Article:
I Made a Chair from Plastic Bags

“The man flies halfway across the country to visit us and what does he want to do with his vacation time? Go to Home Depot to buy seven dollars worth of chair stringing ribbon so he can restring an old lawn chair that I can replace for less than fifteen dollars.”

“Well, I do like the ribbon he picked out.”

“I put that chair in the garage because I intended to send it to the curb on Wednesday. I tried to tell him that, but ‘That chair can be restrung’ he says.” He shakes his head back and forth. “Old man is crazy.”

She watched the man from the window, his grey-hair covered arms moving quickly as they pulled the bright blue ribbon over smooth white metal. A satisfied smile carried up into the wrinkles around his eyes. “Maybe he just doesn’t like to think that things become obsolete just because they get old.”

“Umm. . . Still crazy though.”

“Yeah. A bit.”

Everyday for the past seven or eight months, she passed the decaying lawn chair as she entered and left her home. He set there by the door. She had told herself that by placing this object that needed obvious care in the path of her daily life, she would care for him sooner than later.

In Japan folklore, there exist spirits or creatures called Yokai. Some yokai are your old possessions that become animated. After much time passes, they become alive. Therefore, do not treat your possessions badly. They can come back for revenge.

Surely that chair would become one pissed off Yokai if she did not do something soon.


In November of 2013, I made a giant ball of braided plastic bag rope. It was not my first giant-ball-of creation. I also had a giant-ball-of-foam-tape at work (which we decorated for the holidays) and I also made the holidays more festive with my giant-ball-of-Christmas-lights (which becomes dangerously hot if left plugged in too long). This was a nice addition to my collection.

I was proud to show off my giant-ball-of-braided-plastic-bags. I would ask people what they thought I should do with the interesting material. I got a lot of good feedback, but I never did anything with the material. I was happy to keep the colorful ball in my living room to serve as a ‘conversation piece’.

With the more recent addition of a toddler to our home, the ‘conversation piece’ became a constant chore since I had to reroll ball each time the little girl discovered the location I had most recently hidden said object from her view. I found myself carrying the giant-ball where it would be completely out of her site. As I placed the ball upon a doily in the center of the basement shelf, I felt sorry for it. Despite giving it a place of predominance in this space, the possession who had once entertained many guests in our home had been relegated to a part of the house that few ever visited.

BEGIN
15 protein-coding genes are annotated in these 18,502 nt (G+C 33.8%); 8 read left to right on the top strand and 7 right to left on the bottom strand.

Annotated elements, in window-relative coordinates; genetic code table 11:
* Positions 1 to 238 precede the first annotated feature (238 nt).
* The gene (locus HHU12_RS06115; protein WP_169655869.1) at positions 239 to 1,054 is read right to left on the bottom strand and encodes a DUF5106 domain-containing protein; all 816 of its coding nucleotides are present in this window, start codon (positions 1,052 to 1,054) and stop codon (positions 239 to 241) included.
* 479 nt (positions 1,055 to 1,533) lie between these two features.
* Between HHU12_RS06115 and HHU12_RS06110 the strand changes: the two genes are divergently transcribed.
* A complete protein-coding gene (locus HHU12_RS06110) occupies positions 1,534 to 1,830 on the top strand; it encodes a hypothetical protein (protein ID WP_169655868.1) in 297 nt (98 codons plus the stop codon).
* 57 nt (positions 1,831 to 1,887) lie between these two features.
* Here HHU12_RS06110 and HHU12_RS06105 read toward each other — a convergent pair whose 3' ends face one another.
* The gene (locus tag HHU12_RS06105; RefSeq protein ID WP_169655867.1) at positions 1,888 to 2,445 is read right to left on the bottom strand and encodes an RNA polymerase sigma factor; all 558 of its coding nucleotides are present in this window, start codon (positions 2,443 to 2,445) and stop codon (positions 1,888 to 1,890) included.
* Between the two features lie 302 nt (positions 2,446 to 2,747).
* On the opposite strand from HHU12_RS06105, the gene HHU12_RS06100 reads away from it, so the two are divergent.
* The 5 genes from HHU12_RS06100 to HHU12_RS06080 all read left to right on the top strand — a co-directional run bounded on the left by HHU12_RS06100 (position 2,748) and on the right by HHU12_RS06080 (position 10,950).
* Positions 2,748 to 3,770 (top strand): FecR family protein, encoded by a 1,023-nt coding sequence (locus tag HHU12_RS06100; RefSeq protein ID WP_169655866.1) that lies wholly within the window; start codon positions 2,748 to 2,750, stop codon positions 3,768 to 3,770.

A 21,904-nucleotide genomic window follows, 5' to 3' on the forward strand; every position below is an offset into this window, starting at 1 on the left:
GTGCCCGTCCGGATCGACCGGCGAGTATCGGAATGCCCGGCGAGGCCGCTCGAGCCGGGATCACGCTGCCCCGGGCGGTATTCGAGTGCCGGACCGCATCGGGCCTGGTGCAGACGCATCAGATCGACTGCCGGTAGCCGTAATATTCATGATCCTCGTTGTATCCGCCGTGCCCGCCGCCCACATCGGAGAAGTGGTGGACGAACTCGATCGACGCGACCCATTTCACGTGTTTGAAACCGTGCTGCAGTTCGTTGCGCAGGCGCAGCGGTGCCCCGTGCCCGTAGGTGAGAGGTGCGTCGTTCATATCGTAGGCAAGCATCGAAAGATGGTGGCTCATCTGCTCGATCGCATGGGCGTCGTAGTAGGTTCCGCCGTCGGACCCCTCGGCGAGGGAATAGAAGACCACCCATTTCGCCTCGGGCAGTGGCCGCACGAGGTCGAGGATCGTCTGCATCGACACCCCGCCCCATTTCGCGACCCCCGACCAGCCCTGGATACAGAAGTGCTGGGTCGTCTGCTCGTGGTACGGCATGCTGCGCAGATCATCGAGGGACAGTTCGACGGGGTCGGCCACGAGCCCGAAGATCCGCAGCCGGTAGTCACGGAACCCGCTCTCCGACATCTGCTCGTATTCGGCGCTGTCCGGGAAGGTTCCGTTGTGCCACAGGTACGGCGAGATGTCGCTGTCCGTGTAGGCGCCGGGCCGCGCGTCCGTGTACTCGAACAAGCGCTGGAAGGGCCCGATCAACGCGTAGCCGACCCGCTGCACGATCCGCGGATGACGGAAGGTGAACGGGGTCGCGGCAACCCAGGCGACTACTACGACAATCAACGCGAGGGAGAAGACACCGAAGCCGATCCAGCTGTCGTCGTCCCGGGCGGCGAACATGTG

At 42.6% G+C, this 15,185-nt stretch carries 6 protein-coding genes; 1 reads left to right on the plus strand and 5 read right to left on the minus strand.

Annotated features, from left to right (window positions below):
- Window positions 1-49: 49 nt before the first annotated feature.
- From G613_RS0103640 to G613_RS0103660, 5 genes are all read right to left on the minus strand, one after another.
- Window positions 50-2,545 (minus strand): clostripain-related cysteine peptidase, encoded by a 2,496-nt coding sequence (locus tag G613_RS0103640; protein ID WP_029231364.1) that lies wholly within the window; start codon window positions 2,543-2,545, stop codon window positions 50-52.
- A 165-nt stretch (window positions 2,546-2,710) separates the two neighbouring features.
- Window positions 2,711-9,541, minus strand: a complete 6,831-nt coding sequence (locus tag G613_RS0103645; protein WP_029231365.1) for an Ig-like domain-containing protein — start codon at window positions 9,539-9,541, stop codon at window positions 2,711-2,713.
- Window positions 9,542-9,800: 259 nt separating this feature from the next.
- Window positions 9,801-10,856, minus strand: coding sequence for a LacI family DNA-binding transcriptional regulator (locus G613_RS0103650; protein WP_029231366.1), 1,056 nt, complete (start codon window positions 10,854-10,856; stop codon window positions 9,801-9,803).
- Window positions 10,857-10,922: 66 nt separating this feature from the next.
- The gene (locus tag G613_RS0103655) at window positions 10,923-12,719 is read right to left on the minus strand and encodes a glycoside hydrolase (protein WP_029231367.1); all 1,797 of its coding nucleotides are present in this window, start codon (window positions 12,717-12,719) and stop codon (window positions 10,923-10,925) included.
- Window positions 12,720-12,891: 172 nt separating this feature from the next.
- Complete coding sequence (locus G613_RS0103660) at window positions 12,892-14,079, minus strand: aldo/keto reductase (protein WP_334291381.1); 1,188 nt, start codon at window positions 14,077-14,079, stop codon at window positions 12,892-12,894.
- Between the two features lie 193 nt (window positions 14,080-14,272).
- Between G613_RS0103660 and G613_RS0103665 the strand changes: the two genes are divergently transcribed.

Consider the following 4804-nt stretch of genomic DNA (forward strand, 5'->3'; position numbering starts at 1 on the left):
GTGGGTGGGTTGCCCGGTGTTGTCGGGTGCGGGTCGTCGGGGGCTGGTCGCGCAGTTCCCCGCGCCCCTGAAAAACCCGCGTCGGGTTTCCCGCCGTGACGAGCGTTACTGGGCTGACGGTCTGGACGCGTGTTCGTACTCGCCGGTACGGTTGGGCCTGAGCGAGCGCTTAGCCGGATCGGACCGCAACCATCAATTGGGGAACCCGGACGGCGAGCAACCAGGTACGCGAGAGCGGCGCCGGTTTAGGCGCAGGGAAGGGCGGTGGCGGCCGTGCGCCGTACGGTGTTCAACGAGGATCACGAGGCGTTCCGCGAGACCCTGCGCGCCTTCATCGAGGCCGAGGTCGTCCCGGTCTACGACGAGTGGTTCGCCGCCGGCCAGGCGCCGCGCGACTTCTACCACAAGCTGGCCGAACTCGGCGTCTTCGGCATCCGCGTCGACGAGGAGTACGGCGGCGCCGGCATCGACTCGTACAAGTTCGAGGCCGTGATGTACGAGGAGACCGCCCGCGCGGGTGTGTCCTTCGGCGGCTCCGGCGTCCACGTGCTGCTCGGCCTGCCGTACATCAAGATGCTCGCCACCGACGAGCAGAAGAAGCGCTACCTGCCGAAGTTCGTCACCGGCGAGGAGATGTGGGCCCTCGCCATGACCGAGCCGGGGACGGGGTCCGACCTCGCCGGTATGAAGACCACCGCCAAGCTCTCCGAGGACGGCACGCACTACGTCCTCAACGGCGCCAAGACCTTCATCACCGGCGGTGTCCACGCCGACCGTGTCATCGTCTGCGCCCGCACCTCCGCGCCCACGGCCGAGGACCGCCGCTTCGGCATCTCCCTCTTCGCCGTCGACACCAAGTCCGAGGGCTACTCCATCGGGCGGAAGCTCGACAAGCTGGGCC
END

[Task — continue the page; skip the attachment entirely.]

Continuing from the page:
That’s one hell of a demotion. When she reaches Yokai age, she’s probably going to team up with the lawn chair to bring about my demise.

Kate : I think it’s about a two evening project. I can have it done by Thursday.

Mel: I think that it’s going to be more work than you anticipate.

Kate: Nah. It’s just an easy over-under weave design. I saw this old guy do it in an afternoon once.

Woman 1: That’s going to be sharp when your done with it.

Woman 2: Thanks.

Woman 1: Mel tells me that it’s turned out to be a lot more work that you thought.

Woman 2: I keep having to redo it. Really steep learning curve. I start stringing the thing only to realize that it doesn’t look right. Then I have to undo everything and string it differently to get it spaced out just right. In fact, it’s still not right. I plan to take the whole thing apart and redo it again tonight.

Woman 1: What’s wrong with it?

Woman 2: Look at it. It’s not right on the top.

Woman 1: (Nodding her head slowly up and down.) O.K. . . I personally don’t see what you are talking about, but I guess it’s true.

After her many days of work, her toddler approached and ran a small hand over the woven plastic rope. “You did it! Moma made a chair!”

Yes, I did. The yokai are appeased . . . for now.

Interesting side note:

Someone sent me this photo a few years ago. She found this item in the office of a man who essentially holds what would be my job in that distant city.

I am not sure what this says, but I am sure that it says a lot of something.

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